Ten things we've learned so far:

Ten things we’ve learned so far:

  1. Everything tastes good with peanut butter. Everything.
  2. On a tandem, it becomes obvious if one is not putting in as much effort as the other. You can feel the drop/surge in power on almost every stroke.
  3. “Gross, what’d you eat today?” accusation won’t work for the stroker (rider on the back seat of the tandem). We all mostly eat the same food for breakfast, lunch and dinner. If you’re in the back seat, you have to deal with what comes out from the person in front.
  4. Sore butts are a real thing and Chamois butter is our savior.
  5. Accuweather isn't as accurate as it sounds.

But on a more serious note,

  1. You don’t know what you’re body is capable of until you try it. We definitely did not train enough for hauling 70lbs of equipment on steep hills 6 days a week for 60 miles a day. But we’re surviving and thriving. So far at least.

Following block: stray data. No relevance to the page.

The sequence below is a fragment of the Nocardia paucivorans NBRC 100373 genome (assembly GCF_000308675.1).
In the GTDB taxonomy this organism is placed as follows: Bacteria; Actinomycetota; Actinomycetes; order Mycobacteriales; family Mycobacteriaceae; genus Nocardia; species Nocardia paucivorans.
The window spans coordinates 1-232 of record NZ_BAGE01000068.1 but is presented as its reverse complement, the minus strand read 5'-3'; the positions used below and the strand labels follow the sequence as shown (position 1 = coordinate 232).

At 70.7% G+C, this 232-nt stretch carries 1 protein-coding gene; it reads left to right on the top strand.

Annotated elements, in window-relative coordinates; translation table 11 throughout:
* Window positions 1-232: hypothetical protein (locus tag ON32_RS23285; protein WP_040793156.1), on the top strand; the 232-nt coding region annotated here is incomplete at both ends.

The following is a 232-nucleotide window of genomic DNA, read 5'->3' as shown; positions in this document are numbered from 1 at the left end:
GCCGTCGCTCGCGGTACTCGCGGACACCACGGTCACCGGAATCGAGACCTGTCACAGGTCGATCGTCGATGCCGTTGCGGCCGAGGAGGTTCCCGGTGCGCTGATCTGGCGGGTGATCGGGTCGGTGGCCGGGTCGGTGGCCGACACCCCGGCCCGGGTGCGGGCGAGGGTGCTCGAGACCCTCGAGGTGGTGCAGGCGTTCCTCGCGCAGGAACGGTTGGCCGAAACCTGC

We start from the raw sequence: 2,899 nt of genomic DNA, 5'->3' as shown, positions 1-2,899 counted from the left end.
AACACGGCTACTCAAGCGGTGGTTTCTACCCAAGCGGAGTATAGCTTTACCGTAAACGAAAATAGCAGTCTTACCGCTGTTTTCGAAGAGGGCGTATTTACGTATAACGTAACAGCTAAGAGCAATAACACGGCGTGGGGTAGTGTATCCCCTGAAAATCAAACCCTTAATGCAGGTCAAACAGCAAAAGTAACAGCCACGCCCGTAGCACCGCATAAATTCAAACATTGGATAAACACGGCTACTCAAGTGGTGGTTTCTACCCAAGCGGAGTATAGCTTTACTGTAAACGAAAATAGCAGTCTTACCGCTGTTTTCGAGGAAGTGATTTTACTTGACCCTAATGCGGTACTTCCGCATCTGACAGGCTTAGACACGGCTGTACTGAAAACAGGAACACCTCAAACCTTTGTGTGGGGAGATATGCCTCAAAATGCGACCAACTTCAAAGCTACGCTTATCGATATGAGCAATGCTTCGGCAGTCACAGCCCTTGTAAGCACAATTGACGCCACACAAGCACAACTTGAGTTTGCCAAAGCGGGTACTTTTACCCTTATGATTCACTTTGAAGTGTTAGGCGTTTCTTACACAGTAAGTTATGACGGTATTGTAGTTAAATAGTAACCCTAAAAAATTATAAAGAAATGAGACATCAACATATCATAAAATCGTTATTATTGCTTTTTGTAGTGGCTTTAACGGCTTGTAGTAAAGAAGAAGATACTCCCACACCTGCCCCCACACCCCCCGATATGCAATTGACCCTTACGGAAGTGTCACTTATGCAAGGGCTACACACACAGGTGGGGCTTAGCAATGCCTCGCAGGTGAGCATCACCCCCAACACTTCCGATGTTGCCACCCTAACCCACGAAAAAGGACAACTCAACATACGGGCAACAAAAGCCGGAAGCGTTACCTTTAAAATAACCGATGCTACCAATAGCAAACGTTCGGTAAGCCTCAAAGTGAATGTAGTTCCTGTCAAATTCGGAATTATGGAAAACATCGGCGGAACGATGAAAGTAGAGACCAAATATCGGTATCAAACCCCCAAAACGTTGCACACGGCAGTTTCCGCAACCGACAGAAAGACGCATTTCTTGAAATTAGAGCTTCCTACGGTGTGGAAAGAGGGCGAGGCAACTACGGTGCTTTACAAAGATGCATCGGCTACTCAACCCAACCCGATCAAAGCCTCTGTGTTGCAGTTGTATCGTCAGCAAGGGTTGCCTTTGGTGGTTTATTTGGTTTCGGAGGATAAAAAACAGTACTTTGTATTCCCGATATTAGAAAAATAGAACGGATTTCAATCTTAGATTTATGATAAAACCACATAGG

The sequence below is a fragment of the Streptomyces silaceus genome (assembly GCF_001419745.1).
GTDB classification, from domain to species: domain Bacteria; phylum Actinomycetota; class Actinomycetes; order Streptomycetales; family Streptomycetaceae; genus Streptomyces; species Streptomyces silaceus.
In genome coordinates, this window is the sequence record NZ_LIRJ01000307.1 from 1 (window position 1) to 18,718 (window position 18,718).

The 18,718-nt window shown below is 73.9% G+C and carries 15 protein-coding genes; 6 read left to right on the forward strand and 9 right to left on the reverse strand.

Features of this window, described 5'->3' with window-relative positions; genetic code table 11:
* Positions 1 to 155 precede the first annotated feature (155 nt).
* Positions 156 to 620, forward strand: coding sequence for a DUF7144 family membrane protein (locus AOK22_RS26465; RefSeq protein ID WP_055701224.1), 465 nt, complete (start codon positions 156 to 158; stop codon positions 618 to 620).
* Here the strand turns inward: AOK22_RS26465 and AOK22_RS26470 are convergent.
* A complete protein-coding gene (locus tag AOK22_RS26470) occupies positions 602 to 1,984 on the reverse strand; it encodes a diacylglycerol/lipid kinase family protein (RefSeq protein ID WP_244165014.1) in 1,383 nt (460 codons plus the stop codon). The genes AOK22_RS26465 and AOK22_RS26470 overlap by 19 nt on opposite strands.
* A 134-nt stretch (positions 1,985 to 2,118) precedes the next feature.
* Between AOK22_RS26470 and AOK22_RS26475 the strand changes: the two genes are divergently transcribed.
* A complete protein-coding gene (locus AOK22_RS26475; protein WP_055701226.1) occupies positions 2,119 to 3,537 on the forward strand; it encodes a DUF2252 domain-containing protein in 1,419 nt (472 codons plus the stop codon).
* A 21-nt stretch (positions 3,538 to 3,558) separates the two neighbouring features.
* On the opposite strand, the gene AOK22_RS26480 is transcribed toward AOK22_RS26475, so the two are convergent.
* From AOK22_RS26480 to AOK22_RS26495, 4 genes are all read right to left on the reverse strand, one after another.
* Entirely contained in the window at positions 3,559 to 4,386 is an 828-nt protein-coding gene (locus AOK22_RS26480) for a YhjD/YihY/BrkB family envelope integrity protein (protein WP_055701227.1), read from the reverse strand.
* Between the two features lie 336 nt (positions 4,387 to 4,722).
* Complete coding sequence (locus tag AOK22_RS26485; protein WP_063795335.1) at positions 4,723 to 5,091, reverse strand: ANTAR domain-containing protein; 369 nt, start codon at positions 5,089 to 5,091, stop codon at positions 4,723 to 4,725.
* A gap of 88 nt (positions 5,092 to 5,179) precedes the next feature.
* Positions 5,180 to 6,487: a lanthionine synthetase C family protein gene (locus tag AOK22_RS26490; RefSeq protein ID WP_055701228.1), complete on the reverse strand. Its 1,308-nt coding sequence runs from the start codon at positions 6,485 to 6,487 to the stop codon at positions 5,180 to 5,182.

2. The top of the hill can look very menacing from the bottom. It was often better for me (as a stroker) to look down, take a deep breath and keep pedaling till we got to the top. The goal was to make it to the top, but the focus was on the individual pedal strokes to get there.
  3. Communication is key.  Letting your partner know with an “up” or “down,” when shifting gears is as important as when you’re reaching down to grab your water bottle. Slight movements can throw the tandem off-balance if you’re not careful enough.
  4. Everyone’s stench is different as is everyone’s experiences of the day. It is fun to share the stories in the coziness of the tent. It provides perspective.
  5. For every uphill, there is a downhill.
Life's not downhill both ways.

Life's not downhill both ways.


  1. Merry Anderson
    30.05.2014 at 4:19 pm

    Hello from Canton!!! Love the list! Keeping Grandma Lois informed in Canton and she always loves Mike’s phone calls! I admire all of you guys for doing this while you can… Young, fit and no career job yet to hold you back so live it up and cherish! You will be seeing some beautiful country while getting fit and I’m envious. Curious… How much food/ healthy snacks for the much needed fuel for your body do you carry on your bike for a days trip? I’m assuming you stop & shop daily so you’re not having any extra weight & volume to your baggage. Just curious what a typical day in the life of the Great 48’ers is like…

    Hopefully you are meeting some gracious people that provide hospitality. Keep on biking and writing about your experiences! Thanks and happy biking!!